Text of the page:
HIV testing and counseling are crucial to the prevention of new HIV infections, including mother-to-child transmission, and to the early initiation of treatment and care. However, the greater acceptance of HIV testing and counseling is still a challenge for Cambodia. Thus, the objective of this study was to investigate the prevalence of and barriers to HIV testing among mothers as part of a PITC strategy at a tertiary care hospital in Phnom Penh. The outcome variable was greater acceptance of HIV testing among these mothers.
A hospital-based quantitative and cross-sectional survey to assess the prevalence of and barriers to HIV testing among mothers after delivery was conducted at NMCHC in Phnom Penh, which is one of the largest maternal and child care hospitals offering PITC services as well as ANC services.
Deliveries per month are almost constant year-round at NMCHC, and this study was conducted from October to December 2007. Because of the adoption of the PITC policy at the NMCHC, mothers who delivered there were offered HIV testing. Most mothers who had a normal vaginal delivery or who delivered via a caesarean section normally stayed at the hospital for two days or seven days, respectively. All mothers who delivered at NMCHC and who were admitted there during the study period were approached and recruited.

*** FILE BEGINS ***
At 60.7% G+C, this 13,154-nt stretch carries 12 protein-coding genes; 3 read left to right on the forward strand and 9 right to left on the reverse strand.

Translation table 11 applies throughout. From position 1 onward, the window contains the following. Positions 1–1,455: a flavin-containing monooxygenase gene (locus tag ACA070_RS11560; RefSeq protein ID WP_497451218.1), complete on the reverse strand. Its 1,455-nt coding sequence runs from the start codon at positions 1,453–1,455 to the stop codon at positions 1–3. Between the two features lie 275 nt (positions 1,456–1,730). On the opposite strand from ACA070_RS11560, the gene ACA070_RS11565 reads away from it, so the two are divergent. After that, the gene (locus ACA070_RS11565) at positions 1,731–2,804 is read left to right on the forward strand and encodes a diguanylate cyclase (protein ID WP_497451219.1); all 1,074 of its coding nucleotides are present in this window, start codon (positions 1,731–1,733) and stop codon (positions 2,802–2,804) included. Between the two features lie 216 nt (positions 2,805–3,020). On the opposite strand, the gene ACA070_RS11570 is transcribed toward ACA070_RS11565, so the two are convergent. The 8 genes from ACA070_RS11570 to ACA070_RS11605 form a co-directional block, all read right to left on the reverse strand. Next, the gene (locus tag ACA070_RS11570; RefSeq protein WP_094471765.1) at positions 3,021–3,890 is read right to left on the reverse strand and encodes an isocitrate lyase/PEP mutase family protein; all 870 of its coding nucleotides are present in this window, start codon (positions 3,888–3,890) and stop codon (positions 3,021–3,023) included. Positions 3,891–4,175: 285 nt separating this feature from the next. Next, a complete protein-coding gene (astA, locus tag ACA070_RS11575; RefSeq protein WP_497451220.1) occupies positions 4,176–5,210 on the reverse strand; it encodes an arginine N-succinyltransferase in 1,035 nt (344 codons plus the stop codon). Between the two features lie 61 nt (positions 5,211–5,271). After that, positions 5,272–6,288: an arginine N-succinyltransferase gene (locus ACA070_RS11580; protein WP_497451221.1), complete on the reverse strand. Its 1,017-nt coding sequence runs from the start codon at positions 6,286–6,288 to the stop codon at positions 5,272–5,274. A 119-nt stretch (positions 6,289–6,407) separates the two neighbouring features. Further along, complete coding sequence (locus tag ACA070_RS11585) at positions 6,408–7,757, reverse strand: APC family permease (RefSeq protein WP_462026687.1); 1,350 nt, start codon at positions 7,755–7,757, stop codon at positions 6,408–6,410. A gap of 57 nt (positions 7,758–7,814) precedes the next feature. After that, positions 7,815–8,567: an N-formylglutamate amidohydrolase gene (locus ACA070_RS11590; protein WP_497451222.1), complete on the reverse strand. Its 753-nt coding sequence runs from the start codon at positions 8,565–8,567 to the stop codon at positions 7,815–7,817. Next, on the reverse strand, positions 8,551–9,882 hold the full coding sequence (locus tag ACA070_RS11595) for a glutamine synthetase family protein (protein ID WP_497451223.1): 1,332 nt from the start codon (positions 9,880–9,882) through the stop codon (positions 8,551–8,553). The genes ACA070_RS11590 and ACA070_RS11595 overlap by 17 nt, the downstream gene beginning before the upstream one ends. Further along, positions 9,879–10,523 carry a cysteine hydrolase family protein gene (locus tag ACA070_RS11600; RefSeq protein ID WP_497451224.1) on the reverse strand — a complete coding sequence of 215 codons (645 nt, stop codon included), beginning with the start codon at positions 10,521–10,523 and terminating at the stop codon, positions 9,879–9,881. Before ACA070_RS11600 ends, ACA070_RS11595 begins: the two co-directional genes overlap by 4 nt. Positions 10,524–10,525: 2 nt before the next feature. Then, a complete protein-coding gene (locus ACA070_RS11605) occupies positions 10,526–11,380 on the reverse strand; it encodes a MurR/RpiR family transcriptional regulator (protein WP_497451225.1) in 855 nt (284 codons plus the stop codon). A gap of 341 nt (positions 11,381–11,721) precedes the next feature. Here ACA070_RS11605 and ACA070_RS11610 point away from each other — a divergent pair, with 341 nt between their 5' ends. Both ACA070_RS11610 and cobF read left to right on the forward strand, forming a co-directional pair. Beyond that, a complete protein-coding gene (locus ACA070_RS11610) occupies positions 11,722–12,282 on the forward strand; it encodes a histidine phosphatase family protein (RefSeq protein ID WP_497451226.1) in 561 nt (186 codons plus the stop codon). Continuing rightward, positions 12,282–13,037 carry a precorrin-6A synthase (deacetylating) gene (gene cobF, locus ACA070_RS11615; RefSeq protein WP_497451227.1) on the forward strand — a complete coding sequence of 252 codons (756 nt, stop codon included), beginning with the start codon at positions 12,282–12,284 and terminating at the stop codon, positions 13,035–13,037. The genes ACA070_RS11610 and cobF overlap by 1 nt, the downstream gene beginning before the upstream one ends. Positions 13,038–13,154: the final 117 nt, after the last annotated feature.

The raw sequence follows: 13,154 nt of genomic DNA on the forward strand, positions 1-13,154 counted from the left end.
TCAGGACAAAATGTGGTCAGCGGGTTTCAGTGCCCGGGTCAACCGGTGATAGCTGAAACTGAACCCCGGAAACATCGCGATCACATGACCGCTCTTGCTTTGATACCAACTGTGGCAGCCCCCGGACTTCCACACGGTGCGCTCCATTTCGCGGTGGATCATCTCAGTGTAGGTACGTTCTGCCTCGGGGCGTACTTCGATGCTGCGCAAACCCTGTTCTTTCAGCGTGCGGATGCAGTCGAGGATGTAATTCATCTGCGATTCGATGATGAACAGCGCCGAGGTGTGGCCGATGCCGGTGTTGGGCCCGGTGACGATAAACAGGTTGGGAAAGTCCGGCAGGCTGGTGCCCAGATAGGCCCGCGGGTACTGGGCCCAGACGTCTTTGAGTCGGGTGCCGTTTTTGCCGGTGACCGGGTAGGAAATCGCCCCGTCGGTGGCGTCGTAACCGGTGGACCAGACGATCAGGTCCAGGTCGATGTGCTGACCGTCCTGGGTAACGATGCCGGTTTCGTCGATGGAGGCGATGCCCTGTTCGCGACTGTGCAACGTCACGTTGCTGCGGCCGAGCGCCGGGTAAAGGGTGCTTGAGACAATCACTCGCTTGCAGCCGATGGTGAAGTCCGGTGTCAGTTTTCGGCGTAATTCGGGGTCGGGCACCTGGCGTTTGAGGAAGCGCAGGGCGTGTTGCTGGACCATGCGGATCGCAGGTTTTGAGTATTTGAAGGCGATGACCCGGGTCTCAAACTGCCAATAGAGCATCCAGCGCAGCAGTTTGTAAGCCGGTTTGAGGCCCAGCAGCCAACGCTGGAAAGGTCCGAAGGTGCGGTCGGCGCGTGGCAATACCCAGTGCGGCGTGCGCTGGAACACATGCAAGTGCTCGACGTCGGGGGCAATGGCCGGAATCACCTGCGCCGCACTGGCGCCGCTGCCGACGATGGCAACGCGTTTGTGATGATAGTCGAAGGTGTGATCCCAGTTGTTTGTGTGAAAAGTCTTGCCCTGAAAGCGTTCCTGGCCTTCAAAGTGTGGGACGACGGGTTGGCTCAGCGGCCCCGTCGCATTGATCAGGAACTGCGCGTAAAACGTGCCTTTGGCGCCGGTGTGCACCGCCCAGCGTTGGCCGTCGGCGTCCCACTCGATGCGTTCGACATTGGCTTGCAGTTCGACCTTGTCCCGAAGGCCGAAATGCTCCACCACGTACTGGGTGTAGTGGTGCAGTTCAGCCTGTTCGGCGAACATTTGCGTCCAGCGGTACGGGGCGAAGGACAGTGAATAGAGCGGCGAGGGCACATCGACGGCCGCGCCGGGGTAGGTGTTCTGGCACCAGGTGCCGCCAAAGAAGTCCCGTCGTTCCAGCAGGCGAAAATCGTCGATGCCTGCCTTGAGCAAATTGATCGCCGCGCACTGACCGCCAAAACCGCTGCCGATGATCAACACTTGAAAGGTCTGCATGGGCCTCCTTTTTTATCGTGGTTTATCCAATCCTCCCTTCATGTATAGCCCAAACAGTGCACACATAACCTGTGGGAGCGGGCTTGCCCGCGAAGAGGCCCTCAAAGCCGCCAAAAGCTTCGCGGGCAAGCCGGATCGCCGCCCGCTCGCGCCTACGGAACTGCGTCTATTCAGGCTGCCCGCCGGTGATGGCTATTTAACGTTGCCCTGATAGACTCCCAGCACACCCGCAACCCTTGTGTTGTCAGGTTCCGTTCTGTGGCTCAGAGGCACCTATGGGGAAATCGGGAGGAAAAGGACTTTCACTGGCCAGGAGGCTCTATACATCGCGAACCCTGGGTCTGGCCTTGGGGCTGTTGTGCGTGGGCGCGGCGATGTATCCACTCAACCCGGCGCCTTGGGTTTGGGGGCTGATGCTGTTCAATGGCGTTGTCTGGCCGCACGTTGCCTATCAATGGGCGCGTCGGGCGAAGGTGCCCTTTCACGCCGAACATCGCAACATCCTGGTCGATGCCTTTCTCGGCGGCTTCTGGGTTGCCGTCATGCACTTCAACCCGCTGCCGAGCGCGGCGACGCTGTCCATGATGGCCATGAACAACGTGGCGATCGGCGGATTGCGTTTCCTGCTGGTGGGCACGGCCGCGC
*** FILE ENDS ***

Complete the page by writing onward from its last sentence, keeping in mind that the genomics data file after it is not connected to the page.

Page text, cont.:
The participants were asked to participate in a half-hour face-to-face interview with trained interviewers. Questionnaire items were pre-tested in focus groups of ten women in the maternity ward before this study was conducted. The questionnaire was tested for its wording and its feasibility during the pilot test. It was first developed in English to receive comments from experts. After it was translated into the Khmer language, it was then back-translated into English to ascertain the clarity and consistency of the Khmer version (Additional file 1).
The questionnaire covered information on the socio-demographic characteristics of the mother and her partner, the mother's experience with ANC and HIV testing, the mother's sources of information on HIV testing, the mother's knowledge about HIV prevention and treatment, and the perceived need to obtain her partner's permission to be tested for HIV. The subject who made antenatal visit to public or private hospitals, clinic or health center for pregnancy health check, fetal development and risk assessment in pregnancy was defined as an ANC experienced one.
Maternal knowledge about HIV prevention and treatment was examined by asking nine questions (Table (Table1).1). Since the questions on HIV prevention and treatment were very basic, mothers were evaluated as knowledgeable if they achieved a 'perfect score,' i.e. they correctly answered all questions.
The ethics review committee of the MoH in Cambodia approved the research protocol and the survey instrument. A one-day training course on research protocols, administration of the questionnaire, and ethics was provided for field research assistants. A small pilot study was carried out before the main survey.
Written informed consent was obtained from respondents at the beginning of the interview after the research was explained. In light of the sensitivity of the topic, special precautions were taken to ensure respondent confidentiality. HIV testing and counseling were offered to those mothers who had not undergone HIV testing. In order to avoid response bias in the study, however, the reasons for not being tested were not determined: respondents may not make a response by true reasons, but by self-defensive reasons.